Yesterday, the FCC released two public notices reflecting its attempts to assist broadcasters coping with the COVID-19 crisis. The first public notice deals with the attempts of several broadcasters to support their advertisers while at the same time filling advertising inventory holes that have been created by the cancellation of other advertising schedules. Broadcasters who
An FCC Enforcement Bureau District Office today issued a Notice of Apparent Liability, proposing to fine an AM licensee $25,000 for not having a meaningful staff presence at the station’s main studio, and for not being able to produce a public inspection file when the FCC inspectors visited the station. The station…
$15,000 per station was the cost of a broadcast licensee’s failure to adequately supervise two stations of which he was the licensee, but which were operated pursuant to time brokerage agreements or LMAs. Like many stations in these tough economic times, this licensee decided to allow a third party to provide the bulk of the programming and retain the bulk of the sales revenues, in exchange for a payment. However, as the licensee remained the licensee, he was required to maintain and exercise control over the station’s operations, and maintain a meaningful staff presence at the station. In reviewing the operations of these stations, the FCC’s Enforcement Bureau in recent decisions (here and here) concluded that the adequacy of that control was insufficient – providing a warning to other station licensees operating under LMA agreements that they must maintain operational control over the stations that they own.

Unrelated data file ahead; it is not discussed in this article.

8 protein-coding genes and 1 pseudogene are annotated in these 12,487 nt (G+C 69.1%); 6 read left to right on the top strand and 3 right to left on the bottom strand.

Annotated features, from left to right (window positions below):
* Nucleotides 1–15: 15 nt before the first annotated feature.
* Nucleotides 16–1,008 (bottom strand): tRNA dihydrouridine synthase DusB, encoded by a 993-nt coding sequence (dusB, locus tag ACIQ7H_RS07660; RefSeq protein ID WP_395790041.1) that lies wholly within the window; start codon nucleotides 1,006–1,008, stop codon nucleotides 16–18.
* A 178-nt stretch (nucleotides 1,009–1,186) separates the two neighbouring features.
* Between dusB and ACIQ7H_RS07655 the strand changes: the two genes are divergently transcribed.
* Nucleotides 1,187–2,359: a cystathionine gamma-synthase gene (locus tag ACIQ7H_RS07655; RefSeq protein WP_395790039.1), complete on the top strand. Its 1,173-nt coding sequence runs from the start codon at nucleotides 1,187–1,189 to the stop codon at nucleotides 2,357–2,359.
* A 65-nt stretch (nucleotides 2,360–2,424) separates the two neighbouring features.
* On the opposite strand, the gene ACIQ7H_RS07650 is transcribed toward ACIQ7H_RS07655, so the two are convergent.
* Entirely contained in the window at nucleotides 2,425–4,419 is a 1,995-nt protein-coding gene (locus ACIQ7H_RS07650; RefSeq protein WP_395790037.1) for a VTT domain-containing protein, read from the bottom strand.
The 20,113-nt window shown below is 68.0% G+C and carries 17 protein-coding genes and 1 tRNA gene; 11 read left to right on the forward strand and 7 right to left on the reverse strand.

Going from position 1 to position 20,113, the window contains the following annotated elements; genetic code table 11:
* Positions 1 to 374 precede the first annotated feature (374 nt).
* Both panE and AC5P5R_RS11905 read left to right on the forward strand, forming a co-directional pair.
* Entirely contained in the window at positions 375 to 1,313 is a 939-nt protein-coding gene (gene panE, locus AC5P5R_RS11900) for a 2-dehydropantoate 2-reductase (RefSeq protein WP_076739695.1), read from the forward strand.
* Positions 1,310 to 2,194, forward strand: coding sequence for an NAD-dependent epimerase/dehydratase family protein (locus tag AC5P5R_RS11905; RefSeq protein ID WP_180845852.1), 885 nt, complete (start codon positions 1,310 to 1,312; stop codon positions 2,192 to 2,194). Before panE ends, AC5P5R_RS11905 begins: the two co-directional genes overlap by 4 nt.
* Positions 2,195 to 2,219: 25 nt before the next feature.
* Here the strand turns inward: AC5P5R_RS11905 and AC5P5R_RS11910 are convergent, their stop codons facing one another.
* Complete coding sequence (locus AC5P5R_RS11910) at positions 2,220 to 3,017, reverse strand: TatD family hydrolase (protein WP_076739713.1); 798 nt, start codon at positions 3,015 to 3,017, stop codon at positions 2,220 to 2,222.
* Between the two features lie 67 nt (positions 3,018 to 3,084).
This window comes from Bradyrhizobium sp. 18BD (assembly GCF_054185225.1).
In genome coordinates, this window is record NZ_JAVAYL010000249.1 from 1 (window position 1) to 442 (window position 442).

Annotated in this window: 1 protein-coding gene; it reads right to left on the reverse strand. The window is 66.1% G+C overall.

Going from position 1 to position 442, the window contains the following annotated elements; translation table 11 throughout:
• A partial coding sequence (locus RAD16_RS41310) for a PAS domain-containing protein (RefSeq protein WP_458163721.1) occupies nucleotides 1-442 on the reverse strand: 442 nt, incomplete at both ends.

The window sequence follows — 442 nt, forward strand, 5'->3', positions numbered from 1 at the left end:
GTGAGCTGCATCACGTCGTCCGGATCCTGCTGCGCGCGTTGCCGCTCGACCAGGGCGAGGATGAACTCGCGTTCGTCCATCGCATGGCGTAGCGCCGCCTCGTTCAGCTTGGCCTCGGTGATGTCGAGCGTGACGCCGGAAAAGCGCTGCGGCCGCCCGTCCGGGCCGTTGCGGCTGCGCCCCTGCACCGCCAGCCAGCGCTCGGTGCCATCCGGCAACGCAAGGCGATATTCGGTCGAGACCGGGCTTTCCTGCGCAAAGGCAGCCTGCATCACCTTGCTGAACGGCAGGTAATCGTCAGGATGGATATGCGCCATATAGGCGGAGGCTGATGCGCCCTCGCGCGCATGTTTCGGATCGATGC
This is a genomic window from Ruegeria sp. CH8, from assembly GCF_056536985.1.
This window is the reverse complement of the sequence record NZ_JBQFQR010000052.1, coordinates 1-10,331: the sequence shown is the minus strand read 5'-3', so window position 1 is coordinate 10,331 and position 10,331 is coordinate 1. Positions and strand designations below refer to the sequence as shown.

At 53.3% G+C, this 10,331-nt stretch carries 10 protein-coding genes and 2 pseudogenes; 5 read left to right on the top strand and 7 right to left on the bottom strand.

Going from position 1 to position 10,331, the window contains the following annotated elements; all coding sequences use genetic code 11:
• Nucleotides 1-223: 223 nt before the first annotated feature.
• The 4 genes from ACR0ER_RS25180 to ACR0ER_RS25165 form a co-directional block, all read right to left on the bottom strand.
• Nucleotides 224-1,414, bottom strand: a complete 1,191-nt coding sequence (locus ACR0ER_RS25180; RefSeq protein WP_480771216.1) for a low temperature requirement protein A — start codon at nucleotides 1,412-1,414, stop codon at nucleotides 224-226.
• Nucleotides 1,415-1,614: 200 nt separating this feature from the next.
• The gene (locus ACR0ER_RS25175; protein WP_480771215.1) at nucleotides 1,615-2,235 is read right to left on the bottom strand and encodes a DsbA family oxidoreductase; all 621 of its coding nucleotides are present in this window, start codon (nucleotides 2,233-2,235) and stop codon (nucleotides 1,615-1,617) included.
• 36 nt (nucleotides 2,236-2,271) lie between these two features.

The FCC has long said that a licensee must maintain a meaningful staff presence at a station, even if the station receives the vast majority of its programming from some other source – whether that is a network or programming provided under an LMA. Meaningful presence has required that at least two employees at the station be employed by the licensee, one of whom must be managerial and perform no services for the broker providing the programming under the LMA. This case makes clear that these required licensee employees must be physically present at the station’s main studio on a regular day to day basis – they cannot be located at some distant location supervising the station remotely or only periodically present at the main studio. Failure to have the station’s main studio manned by the required personnel in and of itself accounted for $7000 of the fine in this case.Continue Reading FCC Issues $15,000 Fines For Unauthorized Transfer of Control and Main Studio Staffing Violations for LMA Done Wrong